Over 100,000 refugees are estimated to be among people who have fled Sudan to neighbouring countries, including Sudanese refugees, South Sudanese returning home prematurely and others who were themselves refugees in Sudan, UN officials said on Tuesday as gunfire and explosions echoed across the capital despite another ceasefire deal.
The conflict risks morphing into a broader disaster as Sudan's impoverished neighbours deal with a refugee crunch and fighting hampers aid deliveries in a nation where two-thirds of people already rely on some outside assistance.
Egyptian President Abdel-Fattah al-Sisi said Cairo would provide support for dialogue in Sudan between the rival military factions but was also being careful about not interfering in their domestic matters.
"The entire region could be affected," he warned in an interview with a Japanese newspaper on Tuesday as an envoy from Sudan's army chief, who leads one of the warring sides, met Egyptian officials in Cairo.
United Nations officials had said UN aid chief Martin Griffiths aimed to visit Sudan on Tuesday, but the timing was still to be confirmed.
The UN's World Food Programme said on Monday it was resuming work in the safer parts of the country after a pause earlier in the conflict, in which some WFP staff were killed.
"The risk is that this is not just going to be a Sudan crisis, it's going to be a regional crisis," said WFP's East Africa Director Michael Dunford.
No sign of backing down
The commanders of the army and paramilitary Rapid Support Forces (RSF) who previously shared power as part of an internationally backed transition towards free elections and civilian government show no sign of backing down, yet neither seem able to secure a quick victory. That has raised the spectre of a prolonged conflict that could draw in outside powers.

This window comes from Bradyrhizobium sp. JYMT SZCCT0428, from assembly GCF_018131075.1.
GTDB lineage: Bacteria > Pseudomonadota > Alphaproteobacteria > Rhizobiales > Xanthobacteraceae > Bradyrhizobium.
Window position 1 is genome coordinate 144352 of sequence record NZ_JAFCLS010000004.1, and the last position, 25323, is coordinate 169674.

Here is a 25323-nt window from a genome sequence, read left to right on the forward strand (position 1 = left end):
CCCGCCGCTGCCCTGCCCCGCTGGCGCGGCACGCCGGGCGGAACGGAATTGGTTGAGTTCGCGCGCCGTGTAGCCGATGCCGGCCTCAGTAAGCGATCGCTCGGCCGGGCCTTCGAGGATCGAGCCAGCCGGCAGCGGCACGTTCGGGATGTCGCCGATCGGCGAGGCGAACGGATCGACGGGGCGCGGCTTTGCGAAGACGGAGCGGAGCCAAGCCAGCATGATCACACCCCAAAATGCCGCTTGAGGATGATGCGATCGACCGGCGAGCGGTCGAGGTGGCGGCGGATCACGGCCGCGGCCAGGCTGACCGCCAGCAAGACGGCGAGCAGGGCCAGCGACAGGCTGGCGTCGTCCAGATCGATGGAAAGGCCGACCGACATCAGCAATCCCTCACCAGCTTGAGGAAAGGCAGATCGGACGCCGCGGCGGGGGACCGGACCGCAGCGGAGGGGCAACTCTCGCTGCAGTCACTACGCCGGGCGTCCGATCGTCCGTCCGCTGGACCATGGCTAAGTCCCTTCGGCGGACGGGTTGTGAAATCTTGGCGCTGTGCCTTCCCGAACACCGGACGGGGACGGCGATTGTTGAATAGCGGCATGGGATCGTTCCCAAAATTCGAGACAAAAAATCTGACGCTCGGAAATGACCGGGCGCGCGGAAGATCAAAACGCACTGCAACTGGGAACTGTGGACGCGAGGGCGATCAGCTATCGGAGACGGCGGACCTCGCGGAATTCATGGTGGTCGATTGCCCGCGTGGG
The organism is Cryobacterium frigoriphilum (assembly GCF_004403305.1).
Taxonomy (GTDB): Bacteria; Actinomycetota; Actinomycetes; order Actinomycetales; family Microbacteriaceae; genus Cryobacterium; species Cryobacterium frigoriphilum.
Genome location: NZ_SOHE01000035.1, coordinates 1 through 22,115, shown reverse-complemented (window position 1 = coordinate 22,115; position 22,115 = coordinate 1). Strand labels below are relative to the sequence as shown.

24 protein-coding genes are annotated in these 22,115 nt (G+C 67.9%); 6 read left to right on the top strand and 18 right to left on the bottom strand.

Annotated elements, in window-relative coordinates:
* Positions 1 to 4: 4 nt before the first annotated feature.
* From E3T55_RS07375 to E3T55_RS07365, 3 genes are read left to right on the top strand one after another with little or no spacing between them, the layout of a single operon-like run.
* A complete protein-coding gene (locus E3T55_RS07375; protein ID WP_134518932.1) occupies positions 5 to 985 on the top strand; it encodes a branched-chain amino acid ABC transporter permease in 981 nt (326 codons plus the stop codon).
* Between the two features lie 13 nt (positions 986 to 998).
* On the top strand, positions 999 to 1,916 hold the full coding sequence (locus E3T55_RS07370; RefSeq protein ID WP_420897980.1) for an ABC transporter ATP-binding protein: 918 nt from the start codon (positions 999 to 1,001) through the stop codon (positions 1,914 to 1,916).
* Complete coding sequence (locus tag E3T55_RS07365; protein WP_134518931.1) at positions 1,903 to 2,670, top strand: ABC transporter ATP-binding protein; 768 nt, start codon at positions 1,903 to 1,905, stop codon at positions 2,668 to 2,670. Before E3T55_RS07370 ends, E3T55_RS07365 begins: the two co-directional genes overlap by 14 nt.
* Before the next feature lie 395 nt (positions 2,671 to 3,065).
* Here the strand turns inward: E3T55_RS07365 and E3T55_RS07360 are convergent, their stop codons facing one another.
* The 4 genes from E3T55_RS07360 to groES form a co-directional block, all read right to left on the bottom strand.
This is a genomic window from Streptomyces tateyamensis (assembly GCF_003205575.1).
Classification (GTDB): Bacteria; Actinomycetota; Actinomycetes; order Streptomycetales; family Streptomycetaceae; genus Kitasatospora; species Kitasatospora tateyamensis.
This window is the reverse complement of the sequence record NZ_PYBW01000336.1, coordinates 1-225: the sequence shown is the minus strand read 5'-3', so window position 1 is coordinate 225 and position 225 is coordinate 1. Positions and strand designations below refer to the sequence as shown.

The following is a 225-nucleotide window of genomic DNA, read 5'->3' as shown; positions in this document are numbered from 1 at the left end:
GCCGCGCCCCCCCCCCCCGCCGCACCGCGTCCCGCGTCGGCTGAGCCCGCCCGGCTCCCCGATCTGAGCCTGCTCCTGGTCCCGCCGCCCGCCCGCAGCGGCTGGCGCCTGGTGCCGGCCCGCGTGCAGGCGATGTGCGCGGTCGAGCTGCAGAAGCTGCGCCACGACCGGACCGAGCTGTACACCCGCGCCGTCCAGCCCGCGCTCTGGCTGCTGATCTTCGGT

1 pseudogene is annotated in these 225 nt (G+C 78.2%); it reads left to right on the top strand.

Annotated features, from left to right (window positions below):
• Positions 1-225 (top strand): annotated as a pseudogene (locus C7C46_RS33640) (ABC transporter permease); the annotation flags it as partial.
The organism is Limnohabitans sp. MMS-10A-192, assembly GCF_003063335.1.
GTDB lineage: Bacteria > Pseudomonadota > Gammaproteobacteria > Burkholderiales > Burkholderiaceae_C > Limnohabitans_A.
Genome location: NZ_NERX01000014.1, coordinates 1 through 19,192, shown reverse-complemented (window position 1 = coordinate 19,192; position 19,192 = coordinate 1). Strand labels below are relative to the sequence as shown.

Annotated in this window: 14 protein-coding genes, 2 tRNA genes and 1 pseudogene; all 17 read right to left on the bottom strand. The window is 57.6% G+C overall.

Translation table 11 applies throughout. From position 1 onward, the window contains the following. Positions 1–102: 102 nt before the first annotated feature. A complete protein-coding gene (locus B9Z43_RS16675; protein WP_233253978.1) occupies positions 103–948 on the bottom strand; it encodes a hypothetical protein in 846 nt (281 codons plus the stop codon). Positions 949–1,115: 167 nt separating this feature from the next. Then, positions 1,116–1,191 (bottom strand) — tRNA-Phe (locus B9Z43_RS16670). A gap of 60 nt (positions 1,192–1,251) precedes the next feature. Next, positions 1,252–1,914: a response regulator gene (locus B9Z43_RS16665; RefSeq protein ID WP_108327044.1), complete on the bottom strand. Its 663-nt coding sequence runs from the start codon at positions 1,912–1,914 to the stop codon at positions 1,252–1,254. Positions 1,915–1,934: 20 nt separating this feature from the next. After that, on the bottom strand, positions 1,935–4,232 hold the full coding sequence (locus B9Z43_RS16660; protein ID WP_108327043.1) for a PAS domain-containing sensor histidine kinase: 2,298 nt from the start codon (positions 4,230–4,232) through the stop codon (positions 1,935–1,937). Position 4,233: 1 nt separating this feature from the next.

Early on Tuesday, black smoke could be seen hanging over the capital Khartoum, which lies at the confluence of the Blue and White Nile rivers. “Air strikes hit Bahri on the east bank, while clashes flared in Omdurman to the west,” witnesses said.
Hundreds of people have died in the fighting that pits the army under General Abdel-Fattah al-Burhan against the RSF under General Mohamed Hamdan Dagalo, also known as Hemedti. Each has blamed the other for the violation of a series of ceasefires.
The army has used airpower against RSF units dug into residential areas of Khartoum, damaging swathes of the capital area and reigniting conflict in Sudan's far west Darfur region.
“Port Sudan where thousands of people have fled Khartoum seeking evacuation abroad, is the main entry point for aid for many countries in the region,” the WFP's Dunford told Reuters.
"Unless we stop the fighting, unless we stop now, the impact on a humanitarian scale is going to be massive," he said.
“Kenya has offered the use of its airports and airstrips near the border with South Sudan as part of an international humanitarian effort,” Kenyan Foreign Minister Alfred Mutua said.
Waiting safe passage
Aid supplies that have arrived in Port Sudan for other aid agencies were still awaiting safe passage to Khartoum, a road journey of about 800 km, although Medecins Sans Frontieres (MSF) said it had delivered some aid to Khartoum.
“Some 330,000 Sudanese have also been displaced inside Sudan's borders by the war,” the UN migration agency said.
Thousands of Sudanese are trying to exit the country, many across the borders with Egypt, Chad and South Sudan. The UN warned on Monday that 800,000 people could eventually leave including refugees living in Sudan temporarily.
At the border with Egypt, where more than 40,000 people have crossed over the past two weeks, delays are causing refugees to wait for days before being let through after paying hundreds of dollars to make the journey north from Khartoum.
Foreign countries have carried out their own evacuation effort, with an airlift from outside the capital and long road convoys to Port Sudan where ships have ferried them abroad.
Most European countries have ended their evacuation efforts. Russia said on Tuesday it had pulled out 200 of its citizens.
The army and RSF had shared power since a 2021 coup but had fallen out over the timeline for a transition to civilian rule and moves to merge the RSF into the regular military.
The two had fought side by side to battle an uprising in Darfur from 2003 onwards in which more than 300,000 people died, raising accusations of genocide.